… 𝑴𝑷 𝒂𝒏𝒅 𝑺𝒕𝒖𝒅𝒆𝒏𝒕𝒔 𝑨𝒅𝒗𝒐𝒄𝒂𝒕𝒆 𝒇𝒐𝒓 𝑪𝒉𝒂𝒏𝒈𝒆𝒔 𝒕𝒐 𝑷𝒓𝒆𝒍𝒊𝒎𝒊𝒏𝒂𝒓𝒚 𝑬𝒙𝒂𝒎𝒔 𝒕𝒐 𝑨𝒍𝒍𝒆𝒗𝒊𝒂𝒕𝒆 𝑩𝒖𝒓𝒅𝒆𝒏 𝒐𝒏 𝑫𝒛𝒐𝒏𝒈𝒌𝒉𝒂 𝑺𝒑𝒆𝒄𝒊𝒂𝒍𝒊𝒛𝒂𝒕𝒊𝒐𝒏𝒔 𝒂𝒏𝒅 𝑬𝒙𝒑𝒂𝒏𝒅 𝑻𝒉𝒆𝒊𝒓 𝑪𝒂𝒓𝒆𝒆𝒓 𝑷𝒓𝒐𝒔𝒑𝒆𝒄𝒕𝒔
In a recent parliamentary session, the Minister of Education and Skills Development faced scrutiny regarding the inclusion of a math paper in the Preliminary Exams (PE) for graduates of the College of Language and Cultural Studies, Sheldra, and Institute of Science of Mind. Member of Parliament (MP) Yeshey Dem, Khamaed-Lunana, highlighted the difficulties faced by students specializing in Dzongkha, emphasizing the lack of relevance of mathematics to their fields of study.
According to Member of Parliament MP Yeshey Dem, Dzongkha students primarily focus on language and cultural studies, making it challenging for them to excel in mathematics. The mathematics section, constituting 50 percent of the PE, involves data analysis and problem-solving, posing significant obstacles for these students. The MP expressed concerns about the impact of this exam on their chances to showcase their talents and participate in the main examination, as failure to meet the required standards in the PE would prevent them from proceeding further.
The MP also raised concerns about the impact of mathematics paper on these students’ chances to showcase their talents and participate in the main examination. If Dzongkha students struggle with the mathematic paper and fail to meet the required standards of PE, they will not be allowed to sit for the main examination, hindering their overall opportunities from their academic achievement.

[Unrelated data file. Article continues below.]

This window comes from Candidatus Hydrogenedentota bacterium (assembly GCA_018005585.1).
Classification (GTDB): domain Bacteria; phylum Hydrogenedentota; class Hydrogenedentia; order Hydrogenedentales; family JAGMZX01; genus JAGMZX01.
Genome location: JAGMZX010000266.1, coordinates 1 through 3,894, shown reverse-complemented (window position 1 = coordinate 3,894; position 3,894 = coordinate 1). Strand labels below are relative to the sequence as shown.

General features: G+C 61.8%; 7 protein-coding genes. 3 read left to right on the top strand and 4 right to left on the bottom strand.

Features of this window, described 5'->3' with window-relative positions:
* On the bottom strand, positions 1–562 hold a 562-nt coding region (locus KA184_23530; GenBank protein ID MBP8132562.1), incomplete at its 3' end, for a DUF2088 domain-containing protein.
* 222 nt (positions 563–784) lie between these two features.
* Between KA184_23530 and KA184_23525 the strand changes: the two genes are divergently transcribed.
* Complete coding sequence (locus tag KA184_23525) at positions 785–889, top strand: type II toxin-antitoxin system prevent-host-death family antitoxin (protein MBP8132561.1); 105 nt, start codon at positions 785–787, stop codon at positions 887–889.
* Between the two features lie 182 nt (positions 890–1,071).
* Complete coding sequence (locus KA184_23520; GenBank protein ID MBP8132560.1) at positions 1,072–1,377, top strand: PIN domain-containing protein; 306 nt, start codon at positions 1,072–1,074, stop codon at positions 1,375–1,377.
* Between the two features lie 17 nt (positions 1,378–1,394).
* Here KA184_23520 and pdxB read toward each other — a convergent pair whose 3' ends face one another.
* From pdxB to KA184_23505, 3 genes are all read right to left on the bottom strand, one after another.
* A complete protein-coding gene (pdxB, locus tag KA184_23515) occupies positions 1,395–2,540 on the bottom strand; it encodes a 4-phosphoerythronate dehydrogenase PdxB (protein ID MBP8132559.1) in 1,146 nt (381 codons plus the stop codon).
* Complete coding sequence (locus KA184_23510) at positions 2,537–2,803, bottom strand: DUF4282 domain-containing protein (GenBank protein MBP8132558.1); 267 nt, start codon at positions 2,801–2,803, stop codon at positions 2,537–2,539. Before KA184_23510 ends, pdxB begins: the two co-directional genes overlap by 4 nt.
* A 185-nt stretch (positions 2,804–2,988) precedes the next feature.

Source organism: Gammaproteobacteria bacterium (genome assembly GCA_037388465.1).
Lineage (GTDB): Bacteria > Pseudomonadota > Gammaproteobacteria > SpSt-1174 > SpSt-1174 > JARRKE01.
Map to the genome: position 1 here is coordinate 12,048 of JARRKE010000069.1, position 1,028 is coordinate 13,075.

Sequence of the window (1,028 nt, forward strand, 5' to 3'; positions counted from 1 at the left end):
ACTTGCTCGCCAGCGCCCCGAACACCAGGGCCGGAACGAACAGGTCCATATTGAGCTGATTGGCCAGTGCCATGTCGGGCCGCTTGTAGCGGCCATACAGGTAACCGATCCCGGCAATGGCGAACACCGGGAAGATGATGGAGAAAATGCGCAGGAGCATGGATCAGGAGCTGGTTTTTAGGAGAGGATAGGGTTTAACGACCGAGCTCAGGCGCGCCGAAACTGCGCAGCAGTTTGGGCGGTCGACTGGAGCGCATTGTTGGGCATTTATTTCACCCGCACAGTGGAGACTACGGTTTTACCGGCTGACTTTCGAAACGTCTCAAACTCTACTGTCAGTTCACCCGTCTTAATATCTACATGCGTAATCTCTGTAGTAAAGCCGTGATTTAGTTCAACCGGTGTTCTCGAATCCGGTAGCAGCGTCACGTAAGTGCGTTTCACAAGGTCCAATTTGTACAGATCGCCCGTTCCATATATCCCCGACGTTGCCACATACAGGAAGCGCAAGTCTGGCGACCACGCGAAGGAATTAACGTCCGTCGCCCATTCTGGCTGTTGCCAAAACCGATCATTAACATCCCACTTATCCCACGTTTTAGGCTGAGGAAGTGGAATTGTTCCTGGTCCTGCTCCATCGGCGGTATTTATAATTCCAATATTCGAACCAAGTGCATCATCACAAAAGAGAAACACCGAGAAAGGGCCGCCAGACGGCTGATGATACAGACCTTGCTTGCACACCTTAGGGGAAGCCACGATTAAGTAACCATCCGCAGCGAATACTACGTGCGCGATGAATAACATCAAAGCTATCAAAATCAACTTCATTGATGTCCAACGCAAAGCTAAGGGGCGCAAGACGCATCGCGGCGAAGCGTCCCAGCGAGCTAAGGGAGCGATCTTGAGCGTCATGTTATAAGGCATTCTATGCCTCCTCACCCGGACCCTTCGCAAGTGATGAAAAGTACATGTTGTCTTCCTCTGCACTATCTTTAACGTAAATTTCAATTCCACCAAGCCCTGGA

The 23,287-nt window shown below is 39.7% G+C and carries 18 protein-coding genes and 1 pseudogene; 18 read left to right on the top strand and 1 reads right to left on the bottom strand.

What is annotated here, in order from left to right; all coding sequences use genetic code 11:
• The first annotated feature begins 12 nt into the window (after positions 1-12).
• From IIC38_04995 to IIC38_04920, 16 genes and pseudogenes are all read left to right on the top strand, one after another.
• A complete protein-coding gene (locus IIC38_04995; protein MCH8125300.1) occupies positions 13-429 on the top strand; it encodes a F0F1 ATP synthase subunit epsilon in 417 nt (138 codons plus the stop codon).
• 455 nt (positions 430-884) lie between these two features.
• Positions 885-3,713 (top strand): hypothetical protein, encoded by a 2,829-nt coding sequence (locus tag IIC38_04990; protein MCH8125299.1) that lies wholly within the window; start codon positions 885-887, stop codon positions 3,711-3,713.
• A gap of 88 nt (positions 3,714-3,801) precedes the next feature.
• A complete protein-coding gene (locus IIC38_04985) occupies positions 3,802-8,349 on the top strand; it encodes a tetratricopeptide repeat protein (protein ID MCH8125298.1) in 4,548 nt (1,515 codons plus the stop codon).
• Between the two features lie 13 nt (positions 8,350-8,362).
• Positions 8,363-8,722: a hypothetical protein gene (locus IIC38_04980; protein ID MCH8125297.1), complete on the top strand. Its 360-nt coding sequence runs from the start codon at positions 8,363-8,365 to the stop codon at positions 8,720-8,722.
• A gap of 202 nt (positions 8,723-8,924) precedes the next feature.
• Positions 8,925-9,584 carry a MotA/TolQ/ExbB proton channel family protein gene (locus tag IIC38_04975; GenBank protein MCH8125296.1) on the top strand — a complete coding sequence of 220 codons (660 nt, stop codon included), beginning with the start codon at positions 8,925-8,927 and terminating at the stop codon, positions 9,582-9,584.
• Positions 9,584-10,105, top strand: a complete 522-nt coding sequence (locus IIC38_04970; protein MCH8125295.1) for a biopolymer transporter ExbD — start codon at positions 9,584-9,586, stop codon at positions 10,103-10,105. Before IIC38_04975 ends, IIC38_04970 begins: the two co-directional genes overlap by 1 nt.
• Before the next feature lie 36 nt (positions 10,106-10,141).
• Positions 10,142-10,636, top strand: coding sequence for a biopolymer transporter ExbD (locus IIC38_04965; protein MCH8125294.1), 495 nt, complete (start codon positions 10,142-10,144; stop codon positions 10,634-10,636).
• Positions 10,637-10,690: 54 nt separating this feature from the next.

Questioning the necessity of the mathematics exam for Dzongkha students, MP Yeshey requested that the government explore alternatives to exempt them from sitting for this particular examination, given that their majors are focused on language and cultural studies.
In response, Minister JB Rai of the Ministry of Education and Skills Development (MoESD) acknowledged that in the past, students were not required to appear for the Preliminary Exams. However, due to the increasing number of graduating students, it became mandatory for all graduates to complete the PE as a prerequisite for the main examination.
The Minister assured that the government is actively engaged in discussions with the Royal Civil Service Commission (RCSC) to address the concerns. They are exploring possibilities to alleviate the burden on Dzongkha students by potentially exempting them from the mathematics examination.
Kuenzang, a 25-year-old graduate from the Institute of Science of Mind, expressed his frustration with the Preliminary Exams (PE), stating, “I have appeared for the PE twice, and both times I only scored 42. The mathematics section, which accounts for 50 percent of the exam, proved to be extremely challenging due to its heavy emphasis on data analysis and problem solving.”
Dema, who specializes in Dzongkha, voiced her concern about the relevance of the PE to their chosen course of study. She emphasized, “It is irrelevant to our field of study to participate in the PE. As a result, we are missing out on opportunities to sit for the main examination and pursue careers as civil servants. Despite appearing for the PE twice, I did not pass.”
Yeshi Choden, currently working abroad, shared her disappointment with the PE system. She said, “I have taken the PE three times, and since my quota was exhausted last year, I felt disheartened when I didn’t pass due to mathematics exam, which had no relevancy to my main course. There are no further opportunities for me to sit for the main examination and fulfill my dream of becoming a civil servant.”
The testimonials from these students shed light on the challenges they face with the current PE structure, particularly regarding the mathematics section. Their experiences highlight the need for a comprehensive review of the examination process to ensure equal opportunities for students pursuing different fields of study and aspirations of civil service careers.